2.1. You had custody of the child

If you are a lawful custodian of the child in question, you are not guilty of this offense.  Let's say, for example, that you live with your wife and your two children.  You and your wife have a fight, so you put the kids in the car and just take off.  You decide to go stay with your sister for a few days but don't tell your wife where you all are.

Under these circumstances, you, as the father of the children...and one of their legal custodians...has the right to travel with your kids.  And you maintain this right...even without consent from their other parent...as long as you are not taking the children for an illegal purpose or with an illegal intent.21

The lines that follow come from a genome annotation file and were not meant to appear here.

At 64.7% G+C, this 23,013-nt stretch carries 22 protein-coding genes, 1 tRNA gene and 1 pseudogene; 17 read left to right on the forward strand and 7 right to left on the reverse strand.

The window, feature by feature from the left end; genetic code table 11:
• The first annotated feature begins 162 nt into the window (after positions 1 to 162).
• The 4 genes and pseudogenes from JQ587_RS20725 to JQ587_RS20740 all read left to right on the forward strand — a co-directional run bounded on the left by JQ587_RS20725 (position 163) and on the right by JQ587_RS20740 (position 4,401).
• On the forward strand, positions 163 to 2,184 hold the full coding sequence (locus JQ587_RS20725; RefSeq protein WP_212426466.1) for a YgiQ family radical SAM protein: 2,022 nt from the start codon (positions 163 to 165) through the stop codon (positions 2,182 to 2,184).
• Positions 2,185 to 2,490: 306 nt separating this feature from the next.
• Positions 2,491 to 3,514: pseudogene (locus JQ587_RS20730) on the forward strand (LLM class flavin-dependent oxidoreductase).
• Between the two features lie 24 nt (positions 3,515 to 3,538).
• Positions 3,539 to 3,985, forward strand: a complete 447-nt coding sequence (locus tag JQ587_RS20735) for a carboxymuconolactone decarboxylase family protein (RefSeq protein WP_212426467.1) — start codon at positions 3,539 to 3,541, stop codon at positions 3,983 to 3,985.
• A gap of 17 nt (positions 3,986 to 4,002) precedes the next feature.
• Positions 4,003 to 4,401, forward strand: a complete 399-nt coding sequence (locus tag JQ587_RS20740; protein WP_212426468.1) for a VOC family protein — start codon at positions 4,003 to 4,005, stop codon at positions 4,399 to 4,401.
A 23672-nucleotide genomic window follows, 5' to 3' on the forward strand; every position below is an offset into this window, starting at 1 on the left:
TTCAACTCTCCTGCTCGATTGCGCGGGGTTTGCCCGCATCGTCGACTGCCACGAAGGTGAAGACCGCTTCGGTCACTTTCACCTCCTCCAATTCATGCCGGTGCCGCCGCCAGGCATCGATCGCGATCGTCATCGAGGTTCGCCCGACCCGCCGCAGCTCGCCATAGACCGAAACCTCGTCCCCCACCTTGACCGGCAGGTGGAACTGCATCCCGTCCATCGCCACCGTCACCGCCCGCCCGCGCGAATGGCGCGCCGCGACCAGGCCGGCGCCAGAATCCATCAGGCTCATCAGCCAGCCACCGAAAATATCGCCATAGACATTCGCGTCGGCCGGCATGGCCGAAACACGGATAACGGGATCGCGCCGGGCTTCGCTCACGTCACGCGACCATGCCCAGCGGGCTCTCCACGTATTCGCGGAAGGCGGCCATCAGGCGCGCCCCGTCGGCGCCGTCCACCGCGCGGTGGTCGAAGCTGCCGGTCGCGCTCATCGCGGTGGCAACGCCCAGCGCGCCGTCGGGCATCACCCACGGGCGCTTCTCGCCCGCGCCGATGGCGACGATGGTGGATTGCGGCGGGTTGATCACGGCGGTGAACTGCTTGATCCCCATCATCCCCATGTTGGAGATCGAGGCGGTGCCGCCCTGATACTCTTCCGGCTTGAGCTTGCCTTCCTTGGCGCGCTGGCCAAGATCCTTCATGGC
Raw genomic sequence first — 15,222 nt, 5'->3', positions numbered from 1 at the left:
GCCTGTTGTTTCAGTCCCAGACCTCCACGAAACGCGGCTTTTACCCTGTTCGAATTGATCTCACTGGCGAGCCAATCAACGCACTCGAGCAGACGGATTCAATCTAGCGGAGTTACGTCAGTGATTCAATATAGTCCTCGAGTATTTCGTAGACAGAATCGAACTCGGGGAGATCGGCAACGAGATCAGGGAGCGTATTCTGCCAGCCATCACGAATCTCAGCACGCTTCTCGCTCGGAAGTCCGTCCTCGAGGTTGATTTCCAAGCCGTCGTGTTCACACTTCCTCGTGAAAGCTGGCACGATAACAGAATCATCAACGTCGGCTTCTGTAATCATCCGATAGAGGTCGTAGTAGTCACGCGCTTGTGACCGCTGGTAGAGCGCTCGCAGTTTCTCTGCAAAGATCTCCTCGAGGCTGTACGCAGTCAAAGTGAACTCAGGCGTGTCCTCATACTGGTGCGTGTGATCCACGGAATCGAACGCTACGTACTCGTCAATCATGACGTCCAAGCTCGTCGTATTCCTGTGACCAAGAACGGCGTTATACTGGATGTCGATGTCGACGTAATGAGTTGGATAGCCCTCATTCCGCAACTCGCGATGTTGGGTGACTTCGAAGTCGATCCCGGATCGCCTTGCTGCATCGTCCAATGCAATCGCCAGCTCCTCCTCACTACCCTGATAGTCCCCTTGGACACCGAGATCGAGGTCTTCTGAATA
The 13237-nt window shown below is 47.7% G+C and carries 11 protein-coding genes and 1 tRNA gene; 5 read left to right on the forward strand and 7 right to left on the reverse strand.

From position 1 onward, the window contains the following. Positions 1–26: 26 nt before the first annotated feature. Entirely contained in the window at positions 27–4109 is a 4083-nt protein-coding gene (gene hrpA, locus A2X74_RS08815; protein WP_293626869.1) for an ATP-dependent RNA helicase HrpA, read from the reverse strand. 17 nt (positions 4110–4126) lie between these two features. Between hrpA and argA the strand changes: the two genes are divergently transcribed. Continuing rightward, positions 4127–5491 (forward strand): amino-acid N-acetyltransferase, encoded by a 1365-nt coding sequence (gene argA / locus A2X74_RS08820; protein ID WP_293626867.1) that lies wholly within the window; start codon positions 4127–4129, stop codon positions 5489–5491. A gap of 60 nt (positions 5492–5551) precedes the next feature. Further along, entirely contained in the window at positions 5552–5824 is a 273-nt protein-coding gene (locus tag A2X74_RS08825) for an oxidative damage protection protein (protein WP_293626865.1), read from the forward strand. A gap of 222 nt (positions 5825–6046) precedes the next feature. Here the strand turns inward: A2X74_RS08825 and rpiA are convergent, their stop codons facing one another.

You may, however, face charges for another offense, such as Penal Code 272 PC California's "contributing to the delinquency of a minor" law (discussed in more detail in Section 4. Related Offenses) if, for example, you

  • inflict serious physical harm on the child,
  • subject the child to severe emotional abuse/damage, and/or
  • neglect to provide food, clothing, shelter, or...in certain cases, medical care...for the child.22

2.2. The person from whom you took the child was not a legal custodian

If you take a child and attempt to detain him/her from someone who isn't a lawful custodian, you don't violate Penal Code 278.  You may, however, face charges for kidnapping (a charge discussed below in Section 4. Related Offenses), depending on the exact circumstances of your offense.